A standard coffee cupping procedure involves deeply sniffing the coffee, then loudly slurping the coffee so it spreads to the back of the tongue.  The coffee taster attempts to measure aspects of the coffee's taste, specifically the body (the texture or mouthfeel, such as oiliness), sweetness (the perceived sweetness at the sides of the tongue), acidity (a sharp and tangy feeling at the tip of the tongue, like when biting into an orange), flavour (the characters in the cup), and aftertaste.  Since coffee beans embody telltale flavors from the region where they were grown, cuppers may attempt to predict the coffee's origin.

Cupping is a professional practice by professionals known as "Master Tasters", but can be done informally by anyone.  Practice makes perfect.  The more you cup coffees, the more you focus on the coffees you drink every day, mentally rating and describing them, the better you'll become.

Cup with others.  If there's a friendly roaster in the area, try to get an invite to one of their cupping sessions.  You'll see how people argue, play "name that taste," and usually, but not always, reach some agreement.

To find out more, visit:

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Coffee Beverages

Once brewed, coffee may be presented in a variety of ways.  Drip-brewed, percolated, or French-pressed/cafetière coffee may be served with a dairy product such as milk or cream, or dairy substitute (colloquially known as white coffee), or not (black coffee).  It may be sweetened with sugar or artificial sweetener.  When served cold, it is called iced coffee.

Compared to other coffee brewing methods, espresso often has a thicker consistency, a higher concentration of suspended solids, and crema (foam).  As a result of the pressurized brewing process, the flavors and chemicals in a typical cup of coffee are very concentrated, so espresso is the base for other drinks, such as lattes, cappuccino, macchiato, mochas, and americanos.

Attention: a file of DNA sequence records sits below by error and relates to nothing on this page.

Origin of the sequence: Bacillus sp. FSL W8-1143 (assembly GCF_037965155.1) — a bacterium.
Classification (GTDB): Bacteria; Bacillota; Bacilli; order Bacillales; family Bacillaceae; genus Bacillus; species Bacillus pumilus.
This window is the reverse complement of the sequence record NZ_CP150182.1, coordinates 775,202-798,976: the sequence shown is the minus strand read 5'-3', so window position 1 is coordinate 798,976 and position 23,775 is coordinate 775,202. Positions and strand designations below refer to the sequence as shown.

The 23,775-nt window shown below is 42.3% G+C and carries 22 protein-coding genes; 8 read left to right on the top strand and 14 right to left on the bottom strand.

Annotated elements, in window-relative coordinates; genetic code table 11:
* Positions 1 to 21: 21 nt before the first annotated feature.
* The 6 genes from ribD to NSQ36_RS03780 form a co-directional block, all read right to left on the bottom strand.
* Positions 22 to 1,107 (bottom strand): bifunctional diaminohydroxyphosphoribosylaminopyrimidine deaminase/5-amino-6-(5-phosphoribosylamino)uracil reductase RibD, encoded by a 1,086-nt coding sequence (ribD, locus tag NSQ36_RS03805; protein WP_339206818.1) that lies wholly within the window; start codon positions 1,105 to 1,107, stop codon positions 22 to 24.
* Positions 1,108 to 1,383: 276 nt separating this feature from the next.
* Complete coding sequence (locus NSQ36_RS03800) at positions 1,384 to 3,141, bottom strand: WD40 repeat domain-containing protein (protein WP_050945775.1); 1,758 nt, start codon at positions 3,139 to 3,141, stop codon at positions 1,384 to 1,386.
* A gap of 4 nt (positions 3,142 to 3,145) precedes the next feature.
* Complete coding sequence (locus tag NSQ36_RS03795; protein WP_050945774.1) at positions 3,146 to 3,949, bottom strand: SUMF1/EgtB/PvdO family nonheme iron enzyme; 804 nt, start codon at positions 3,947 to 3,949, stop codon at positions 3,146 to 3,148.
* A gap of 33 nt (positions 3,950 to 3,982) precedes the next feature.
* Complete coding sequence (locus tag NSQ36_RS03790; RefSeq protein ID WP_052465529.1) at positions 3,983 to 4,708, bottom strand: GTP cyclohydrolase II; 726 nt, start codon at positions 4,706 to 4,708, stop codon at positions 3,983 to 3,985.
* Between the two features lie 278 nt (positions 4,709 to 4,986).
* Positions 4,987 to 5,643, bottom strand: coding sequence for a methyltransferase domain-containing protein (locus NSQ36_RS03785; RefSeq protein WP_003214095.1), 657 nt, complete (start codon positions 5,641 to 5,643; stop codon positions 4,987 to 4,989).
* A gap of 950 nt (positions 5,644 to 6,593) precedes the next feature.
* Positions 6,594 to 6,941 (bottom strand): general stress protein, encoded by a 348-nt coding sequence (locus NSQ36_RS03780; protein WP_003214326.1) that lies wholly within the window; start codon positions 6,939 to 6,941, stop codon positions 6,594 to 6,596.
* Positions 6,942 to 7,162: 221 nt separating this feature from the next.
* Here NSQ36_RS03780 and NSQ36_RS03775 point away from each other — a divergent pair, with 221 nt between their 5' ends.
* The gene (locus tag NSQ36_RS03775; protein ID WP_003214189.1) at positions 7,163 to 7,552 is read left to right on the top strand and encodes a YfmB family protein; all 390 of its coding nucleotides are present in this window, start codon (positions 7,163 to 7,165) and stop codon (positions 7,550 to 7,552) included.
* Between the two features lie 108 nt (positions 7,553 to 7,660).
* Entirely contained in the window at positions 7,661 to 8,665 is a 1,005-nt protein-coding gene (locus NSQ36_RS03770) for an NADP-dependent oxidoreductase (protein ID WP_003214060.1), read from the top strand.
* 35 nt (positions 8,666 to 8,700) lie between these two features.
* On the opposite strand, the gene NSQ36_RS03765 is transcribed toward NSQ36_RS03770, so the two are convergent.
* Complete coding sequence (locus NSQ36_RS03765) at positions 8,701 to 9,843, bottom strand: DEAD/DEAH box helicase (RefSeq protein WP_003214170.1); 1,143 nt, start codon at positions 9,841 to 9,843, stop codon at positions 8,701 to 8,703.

Alcoholic spirits and liqueurs can be added to coffee, often sweetened and with cream floated on top.  These alcoholic coffee drinks are often given names according to the alcoholic addition.

A liqueur coffee, as its name suggests, is a coffee brew with a 25 ml shot of liqueur.  This brew is usually served in a clear, clean, pre-heated, liqueur coffee glass with the coffee and cream separated for good visual and taste effect.  The liqueur of choice is added first with a teaspoon of raw cane sugar mixed in.  The glass in then filled to within an inch of the top with good, strong, fresh filter coffee.  Fresh, chilled, additive free, slightly whipped cream is then poured carefully over the back of a cold teaspoon, so that it floats on top of the coffee and liqueur mixture.  The sugar is required in the coffee mixture to help the cream float.

In some cultures, flavored coffees are common.  Chocolate is a common additive that is either sprinkled on top or mixed with the coffee to imitate the taste of Mocha.  Other flavorings include spices such as cinnamon, nutmeg, cardamom, chicory, or flavored syrups.  Vanilla- and hazelnut-flavored coffees are common in the United States; these are usually artificially flavored.

Espresso-based, without milk

Espresso-based, with milk

Brewed or boiled, non espresso-based

Alcoholic coffee drinks

Cold drinks

For a more comprehensive list, see List of Coffee Beverages.

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Health Effects of Coffee


The health effects of coffee have been studied to determine how coffee drinking affects humans.  Many studies have examined the relationship between coffee consumption and certain health conditions; whether the overall effects of coffee are ultimately positive or negative has been widely disputed.  The method of brewing coffee has been found to be important to its health effects.

Coffee contains several compounds which are known to affect human body chemistry.  The coffee bean itself contains chemicals which are mild psychotropics for humans as a defense mechanism of the Coffea plant.  These chemicals are toxic in large doses, or even in their normal amount when consumed by many creatures which may otherwise have threatened the beans in the wild.

Coffee contains caffeine, which acts as a stimulantCaffeine dependency and withdrawal symptoms are well-documented.

Recent research has uncovered additional stimulating effects of coffee which are not related to its caffeine content.  Coffee contains an as yet unknown chemical agent which stimulates the production of cortisone and adrenaline, two stimulating hormones.

For occasions when one wants to enjoy the flavor of coffee with almost no stimulation, decaffeinated coffee (also called decaf) is available.  This is coffee from which most of the caffeine has been removed, by the Swiss water process (which involves the soaking of raw beans to remove the caffeine) or the use of a chemical solvent such as trichloroethylene ("tri"), or the more popular methylene chloride, in a similar process.  Another solvent used is ethyl acetate; the resultant decaffeinated coffee is marketed as "natural decaf" because ethyl acetate is naturally present in fruit.  Extraction with supercritical carbon dioxide has also been employed.  Decaffeinated coffee usually loses some flavor compared to normal coffee.